CMR in the Evaluation of Diastolic Dysfunction and Phenotyping of HFpEF: Current Role and Future Perspectives

Research output: Contribution to journalReview articlepeer-review

82 Scopus citations

Abstract

Heart failure with preserved ejection fraction presents a challenging diagnosis given a heterogeneous patient population and limited therapeutic options. Diastolic function assessment using echocardiography has been a cornerstone in the work-up and is as important as systolic functional assessment. There has been increased awareness to the potential utility of cardiac magnetic resonance (CMR) imaging over the past decade as a promising, radiation-free, robust imaging modality providing an unrestricted field of view and high-resolution images for global and regional functional assessment. CMR provides early markers for detecting myocardial disease using tissue characterization imaging, which might prove useful to improve diagnosis and management. Over the years, several studies have examined CMR-derived diastolic functional indices, including transmitral and pulmonary venous velocities, left ventricular and left atrial strain using myocardial tagging, and, more recently, feature tracking. The relevance of imaging-based diastolic function indices and their clinical application across different modalities is increasingly recognized.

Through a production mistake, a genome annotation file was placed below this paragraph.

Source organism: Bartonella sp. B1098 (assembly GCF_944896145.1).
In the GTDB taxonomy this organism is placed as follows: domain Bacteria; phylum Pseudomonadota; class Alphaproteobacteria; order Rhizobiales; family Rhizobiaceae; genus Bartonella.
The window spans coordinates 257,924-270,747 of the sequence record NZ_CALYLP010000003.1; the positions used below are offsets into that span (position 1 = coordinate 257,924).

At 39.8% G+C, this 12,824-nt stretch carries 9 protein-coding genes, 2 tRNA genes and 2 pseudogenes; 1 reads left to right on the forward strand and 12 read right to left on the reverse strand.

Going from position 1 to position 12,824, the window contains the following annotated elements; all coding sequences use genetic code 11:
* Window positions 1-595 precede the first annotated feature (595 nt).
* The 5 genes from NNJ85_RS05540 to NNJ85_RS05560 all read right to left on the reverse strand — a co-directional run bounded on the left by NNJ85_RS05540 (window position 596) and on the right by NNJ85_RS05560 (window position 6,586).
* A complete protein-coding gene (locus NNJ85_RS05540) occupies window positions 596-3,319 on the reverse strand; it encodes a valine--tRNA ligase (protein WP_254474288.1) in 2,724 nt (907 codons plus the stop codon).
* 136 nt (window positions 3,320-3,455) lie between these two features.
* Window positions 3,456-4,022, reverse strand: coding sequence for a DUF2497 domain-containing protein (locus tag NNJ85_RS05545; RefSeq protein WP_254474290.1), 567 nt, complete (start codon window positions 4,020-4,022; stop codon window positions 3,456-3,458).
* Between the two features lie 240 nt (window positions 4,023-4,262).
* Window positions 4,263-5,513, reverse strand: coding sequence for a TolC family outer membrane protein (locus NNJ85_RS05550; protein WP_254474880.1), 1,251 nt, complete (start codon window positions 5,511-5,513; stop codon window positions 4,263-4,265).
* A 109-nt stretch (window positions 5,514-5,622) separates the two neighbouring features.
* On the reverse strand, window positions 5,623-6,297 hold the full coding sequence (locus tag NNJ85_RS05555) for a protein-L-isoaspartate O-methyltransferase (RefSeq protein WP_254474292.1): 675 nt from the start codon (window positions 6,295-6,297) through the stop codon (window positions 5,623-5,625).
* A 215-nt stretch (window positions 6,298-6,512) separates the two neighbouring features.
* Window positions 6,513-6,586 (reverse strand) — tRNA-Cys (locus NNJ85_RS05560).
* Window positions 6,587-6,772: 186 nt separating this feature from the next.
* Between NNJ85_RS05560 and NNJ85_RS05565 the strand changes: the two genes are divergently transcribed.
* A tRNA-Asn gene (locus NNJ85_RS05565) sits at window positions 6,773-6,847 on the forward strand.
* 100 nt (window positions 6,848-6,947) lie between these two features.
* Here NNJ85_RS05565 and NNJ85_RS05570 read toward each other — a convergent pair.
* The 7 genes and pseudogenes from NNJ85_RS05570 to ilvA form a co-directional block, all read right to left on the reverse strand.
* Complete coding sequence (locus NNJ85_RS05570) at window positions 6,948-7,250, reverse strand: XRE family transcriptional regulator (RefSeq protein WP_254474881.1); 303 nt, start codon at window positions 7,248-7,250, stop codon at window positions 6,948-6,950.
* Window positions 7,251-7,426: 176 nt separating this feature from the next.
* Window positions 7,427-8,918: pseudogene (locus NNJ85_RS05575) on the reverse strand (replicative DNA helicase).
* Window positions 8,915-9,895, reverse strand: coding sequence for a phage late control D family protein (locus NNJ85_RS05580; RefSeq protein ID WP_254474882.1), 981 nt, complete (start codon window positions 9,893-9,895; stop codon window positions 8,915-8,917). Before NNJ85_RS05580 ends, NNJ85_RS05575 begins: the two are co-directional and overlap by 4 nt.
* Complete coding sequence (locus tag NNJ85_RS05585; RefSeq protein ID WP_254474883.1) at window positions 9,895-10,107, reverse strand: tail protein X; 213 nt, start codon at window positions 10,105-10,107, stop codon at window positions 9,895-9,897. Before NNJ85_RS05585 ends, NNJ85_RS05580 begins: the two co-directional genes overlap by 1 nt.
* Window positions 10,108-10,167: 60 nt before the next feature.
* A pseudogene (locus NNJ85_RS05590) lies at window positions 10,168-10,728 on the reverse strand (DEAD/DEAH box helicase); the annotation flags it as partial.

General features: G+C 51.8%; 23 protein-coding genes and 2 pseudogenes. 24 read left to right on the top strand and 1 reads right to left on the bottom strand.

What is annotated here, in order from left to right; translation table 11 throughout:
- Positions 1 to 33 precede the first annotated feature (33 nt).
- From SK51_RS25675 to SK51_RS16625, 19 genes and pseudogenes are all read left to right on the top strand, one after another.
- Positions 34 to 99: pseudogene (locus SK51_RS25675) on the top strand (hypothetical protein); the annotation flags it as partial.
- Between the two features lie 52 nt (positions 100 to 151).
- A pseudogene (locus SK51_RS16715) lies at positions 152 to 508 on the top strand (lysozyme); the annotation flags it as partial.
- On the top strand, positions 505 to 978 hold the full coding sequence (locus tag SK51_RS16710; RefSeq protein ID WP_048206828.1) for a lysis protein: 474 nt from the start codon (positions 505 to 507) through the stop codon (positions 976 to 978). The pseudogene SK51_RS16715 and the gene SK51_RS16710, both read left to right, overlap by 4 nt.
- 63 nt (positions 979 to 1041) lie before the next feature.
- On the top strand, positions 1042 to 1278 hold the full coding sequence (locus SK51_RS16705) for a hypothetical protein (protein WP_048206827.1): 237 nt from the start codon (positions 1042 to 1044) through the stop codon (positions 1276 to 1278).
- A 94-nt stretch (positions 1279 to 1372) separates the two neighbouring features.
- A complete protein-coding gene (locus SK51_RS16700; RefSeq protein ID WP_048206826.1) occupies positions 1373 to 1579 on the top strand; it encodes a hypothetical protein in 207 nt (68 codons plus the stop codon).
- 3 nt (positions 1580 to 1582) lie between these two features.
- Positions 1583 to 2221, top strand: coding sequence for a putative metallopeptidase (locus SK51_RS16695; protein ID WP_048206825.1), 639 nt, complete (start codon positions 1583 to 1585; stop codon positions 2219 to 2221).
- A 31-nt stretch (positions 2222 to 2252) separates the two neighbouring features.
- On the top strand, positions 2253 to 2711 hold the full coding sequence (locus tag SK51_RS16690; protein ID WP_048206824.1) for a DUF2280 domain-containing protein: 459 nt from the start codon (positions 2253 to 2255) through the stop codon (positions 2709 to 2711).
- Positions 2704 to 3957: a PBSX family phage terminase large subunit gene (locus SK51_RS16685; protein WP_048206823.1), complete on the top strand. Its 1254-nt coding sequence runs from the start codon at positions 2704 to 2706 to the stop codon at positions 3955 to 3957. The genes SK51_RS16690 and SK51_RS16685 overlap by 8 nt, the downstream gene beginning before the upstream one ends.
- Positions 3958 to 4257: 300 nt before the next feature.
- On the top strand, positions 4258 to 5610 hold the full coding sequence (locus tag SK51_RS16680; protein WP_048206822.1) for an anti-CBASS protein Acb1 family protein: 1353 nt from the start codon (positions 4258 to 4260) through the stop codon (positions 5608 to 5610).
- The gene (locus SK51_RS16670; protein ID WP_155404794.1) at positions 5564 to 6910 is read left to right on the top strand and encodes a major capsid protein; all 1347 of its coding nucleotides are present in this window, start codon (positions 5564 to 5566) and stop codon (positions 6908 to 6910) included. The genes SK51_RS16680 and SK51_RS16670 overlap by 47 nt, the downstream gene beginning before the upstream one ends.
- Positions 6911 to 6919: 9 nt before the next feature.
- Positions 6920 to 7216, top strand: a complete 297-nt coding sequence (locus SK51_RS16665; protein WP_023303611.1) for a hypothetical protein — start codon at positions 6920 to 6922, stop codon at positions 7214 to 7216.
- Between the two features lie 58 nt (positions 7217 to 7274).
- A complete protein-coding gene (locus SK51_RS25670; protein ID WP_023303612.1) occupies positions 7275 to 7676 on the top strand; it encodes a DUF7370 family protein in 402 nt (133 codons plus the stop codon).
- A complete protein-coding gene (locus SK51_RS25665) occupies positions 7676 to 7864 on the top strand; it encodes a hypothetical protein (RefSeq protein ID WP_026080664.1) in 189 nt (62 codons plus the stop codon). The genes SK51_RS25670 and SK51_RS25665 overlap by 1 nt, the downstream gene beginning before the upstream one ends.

Original languageEnglish (US)
Pages (from-to)283-296
Number of pages14
JournalJACC: Cardiovascular Imaging
Volume13
Issue number1 Pt 2
DOIs
StatePublished - Jan 2020

Keywords

  • T1 mapping
  • cardiac magnetic resonance
  • extracellular volume map
  • feature-tracking CMR imaging
  • phase-contrast imaging
  • Predictive Value of Tests
  • Heart Failure/diagnostic imaging
  • Prognosis
  • Diastole
  • Ventricular Function, Left
  • Humans
  • Ventricular Dysfunction, Left/diagnostic imaging
  • Magnetic Resonance Imaging, Cine
  • Stroke Volume
  • Phenotype
  • Atrial Function, Left

ASJC Scopus subject areas

  • Cardiology and Cardiovascular Medicine
  • Radiology Nuclear Medicine and imaging

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